NSW corruption body urges less agent reliance

30 April, 2015


The Independent Commission Against Corruption (ICAC) in New South Wales, Australia, has urged universities to reduce the size of their agent networks in a report on managing fraud associated with international students. The call comes at a time when the potential for an industry-led quality framework for agents is being investigated.



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In the report, Learning the Hard Way: Managing Corruption Risks Associated With International Students at Universities in NSW, ICAC argues that the competitive forces of the international student recruitment business have created a tension between generation of revenue and compliance with academic standards.

The result of the recruitment drive was that often “universities were operating in a large number of often corrupt markets, seeking revenue without consideration of the cost of managing students with low capabilities”, ICAC said in the report.

In the 12 key corruption prevention initiatives it outlines, ICAC suggests, “limiting the number of overseas agents with which universities work, where possible”. It also calls for the restriction of academics – rather than dedicated international recruitment staff – entering into agent/partner agreements, increased due diligence and monitoring of agents, and the formation of stronger links with trusted agents.

ICAC found that around 60 per cent of international students at universities in NSW were recruited via agents and that universities had up to 300 agent partners, but argues the choice of markets and agents has often been too loose. It states that every university in NSW reported some form of corruption from an agent.

It also concludes that large agencies have high bargaining power, particularly in key markets like China, and suggests that universities sometimes too softly scrutinise such partners for fear of losing students.

Alternative commission structures for agents are suggested as a way to ensure genuine, capable students are sent, including staggered payments up until final graduation and a tiered commission structure, based on student performance.

The report focuses on English language ability, and claims that “English tests that form part of the entry requirement are frequently falsified”. It adds, “Further, evidence of qualifications is sometimes forged and in some cases, the wrongdoing is being facilitated by the universities’ own recruitment agencies.”

ICAC suggests that average Ielts entry requirements in NSW are too low, and that the lack of English skills creates a sub-industry of essay mills, ghost writing and fraud. “Initiatives aimed at reducing credential fraud and raising Ielts scores can decrease, if not eliminate, the gap between student capabilities and academic standards,” it says.

The competitive nature of recruitment also creates internal corruption practices and a lowering of standards, ICAC said. “With universities in NSW financially dependent on the success of international students, academics may be encouraged to admit students they would otherwise reject, to turn a blind eye to cheating, and to mark the work of poor-performing students favourably to allow them to pass.”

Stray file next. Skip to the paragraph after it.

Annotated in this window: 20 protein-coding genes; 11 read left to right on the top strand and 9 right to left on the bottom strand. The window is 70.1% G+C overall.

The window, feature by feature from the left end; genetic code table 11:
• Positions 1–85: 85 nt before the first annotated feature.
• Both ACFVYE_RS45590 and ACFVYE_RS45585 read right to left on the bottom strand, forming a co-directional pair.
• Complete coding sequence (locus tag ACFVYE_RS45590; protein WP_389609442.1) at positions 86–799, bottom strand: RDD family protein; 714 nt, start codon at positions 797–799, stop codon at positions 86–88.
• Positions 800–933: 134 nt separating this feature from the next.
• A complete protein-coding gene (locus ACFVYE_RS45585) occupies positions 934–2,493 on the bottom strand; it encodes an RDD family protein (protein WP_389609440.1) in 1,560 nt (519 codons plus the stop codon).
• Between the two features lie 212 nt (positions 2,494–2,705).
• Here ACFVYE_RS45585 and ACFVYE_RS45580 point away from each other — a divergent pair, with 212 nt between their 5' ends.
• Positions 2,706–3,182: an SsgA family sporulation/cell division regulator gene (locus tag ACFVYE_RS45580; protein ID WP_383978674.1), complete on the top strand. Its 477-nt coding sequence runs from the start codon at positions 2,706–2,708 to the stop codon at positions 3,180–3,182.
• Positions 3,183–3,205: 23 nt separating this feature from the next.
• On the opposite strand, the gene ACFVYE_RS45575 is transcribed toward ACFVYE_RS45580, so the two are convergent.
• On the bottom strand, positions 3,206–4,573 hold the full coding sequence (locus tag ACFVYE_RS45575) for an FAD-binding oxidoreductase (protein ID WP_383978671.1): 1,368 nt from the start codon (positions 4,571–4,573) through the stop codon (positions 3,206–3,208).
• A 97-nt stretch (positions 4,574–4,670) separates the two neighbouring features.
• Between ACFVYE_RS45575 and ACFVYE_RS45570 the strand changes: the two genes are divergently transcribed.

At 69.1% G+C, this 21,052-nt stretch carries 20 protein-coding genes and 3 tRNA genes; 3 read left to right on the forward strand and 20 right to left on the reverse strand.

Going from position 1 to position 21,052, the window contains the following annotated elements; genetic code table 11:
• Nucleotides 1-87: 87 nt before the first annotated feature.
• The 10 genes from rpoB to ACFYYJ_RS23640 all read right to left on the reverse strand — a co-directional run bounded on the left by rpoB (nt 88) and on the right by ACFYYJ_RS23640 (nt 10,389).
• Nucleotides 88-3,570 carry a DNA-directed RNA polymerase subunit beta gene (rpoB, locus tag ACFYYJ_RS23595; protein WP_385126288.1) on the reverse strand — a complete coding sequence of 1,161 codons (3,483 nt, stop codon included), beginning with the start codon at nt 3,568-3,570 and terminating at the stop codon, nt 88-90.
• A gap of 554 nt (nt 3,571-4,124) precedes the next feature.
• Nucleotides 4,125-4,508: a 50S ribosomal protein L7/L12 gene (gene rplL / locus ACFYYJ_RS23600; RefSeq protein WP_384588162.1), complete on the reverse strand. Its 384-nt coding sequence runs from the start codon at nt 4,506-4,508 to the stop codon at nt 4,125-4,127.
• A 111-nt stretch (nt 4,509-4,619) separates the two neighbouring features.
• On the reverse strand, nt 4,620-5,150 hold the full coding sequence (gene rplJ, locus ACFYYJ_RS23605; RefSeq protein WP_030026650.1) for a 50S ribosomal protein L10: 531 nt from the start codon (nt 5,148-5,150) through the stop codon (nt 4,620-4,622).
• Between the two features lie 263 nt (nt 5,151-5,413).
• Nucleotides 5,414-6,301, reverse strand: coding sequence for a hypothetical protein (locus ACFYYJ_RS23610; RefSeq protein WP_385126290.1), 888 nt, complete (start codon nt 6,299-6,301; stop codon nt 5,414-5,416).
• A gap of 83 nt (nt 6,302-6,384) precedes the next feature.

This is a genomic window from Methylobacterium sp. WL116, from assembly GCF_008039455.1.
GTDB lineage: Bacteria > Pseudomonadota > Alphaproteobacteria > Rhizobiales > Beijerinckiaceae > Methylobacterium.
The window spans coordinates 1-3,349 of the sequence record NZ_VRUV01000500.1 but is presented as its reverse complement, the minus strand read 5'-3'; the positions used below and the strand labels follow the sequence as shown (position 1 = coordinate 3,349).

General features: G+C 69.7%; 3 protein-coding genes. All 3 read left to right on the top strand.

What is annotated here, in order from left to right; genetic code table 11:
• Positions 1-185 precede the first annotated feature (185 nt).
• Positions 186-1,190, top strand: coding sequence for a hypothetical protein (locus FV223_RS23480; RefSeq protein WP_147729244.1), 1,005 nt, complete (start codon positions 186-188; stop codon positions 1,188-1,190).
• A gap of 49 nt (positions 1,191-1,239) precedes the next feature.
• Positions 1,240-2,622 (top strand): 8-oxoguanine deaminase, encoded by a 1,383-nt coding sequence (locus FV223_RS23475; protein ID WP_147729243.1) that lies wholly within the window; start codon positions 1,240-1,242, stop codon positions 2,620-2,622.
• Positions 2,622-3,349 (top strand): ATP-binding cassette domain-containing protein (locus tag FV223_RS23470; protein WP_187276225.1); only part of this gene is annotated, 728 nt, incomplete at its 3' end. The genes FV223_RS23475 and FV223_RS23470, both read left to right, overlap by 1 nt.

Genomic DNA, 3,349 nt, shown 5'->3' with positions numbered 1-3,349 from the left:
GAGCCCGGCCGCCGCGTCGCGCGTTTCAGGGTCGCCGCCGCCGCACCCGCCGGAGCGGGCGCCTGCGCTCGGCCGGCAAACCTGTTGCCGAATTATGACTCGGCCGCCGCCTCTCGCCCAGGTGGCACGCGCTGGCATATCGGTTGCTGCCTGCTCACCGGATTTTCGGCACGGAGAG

Streamlined visa processing (SVP), which was introduced by the government in 2012, has placed more burden on universities for vetting applications. “Universities across the sector have, consequently, adopted a far more targeted approach towards agents, trying to use agents the university thinks will provide graduating students,” the report says.

ICAC urges more institutional partnerships as a way of recruiting international students, although it acknowledges such a method can never fully replace the agent model and admits there can also be quality concerns with such arrangements.

Among the other non-agent-related initiatives, ICAC recommends developing niche programmes, considering the full costs associated with international students of different capabilities, and separating compliance and business development functions within institutions.

In response to the ICAC report, a Four Corners documentary programme broadcast by Australian TV channel ABC also investigated issues of corruption in the industry. The programme purports to show study travel agencies at a fair in China suggesting that academic transcripts can be falsified and easier English language exams can be arranged.

The programme also discusses issues of plagiarism by and soft marking of international students at university in Australia, particularly within the nursing sector.

As previously reported, Australia has released a draft national strategy for international education strategy for industry consultation with a government commitment to support research into an industry-driven quality assurance system for agents.

Supported by the Department of Education and Training, the International Education Association of Australia (IEAA), has announced a project to scope the potential for a quality framework for agents.

The project, which recently finished an industry consultation period, will investigate options such as a code of ethics and an accreditation system.

“There is no ‘one-size-fits-all’ approach when it comes to regulation and quality assurance of education agents,” said IEAA President, Brett Blacker. “Any potential framework needs to be fit-for-purpose and based on the unique attributes of Australia’s system.”

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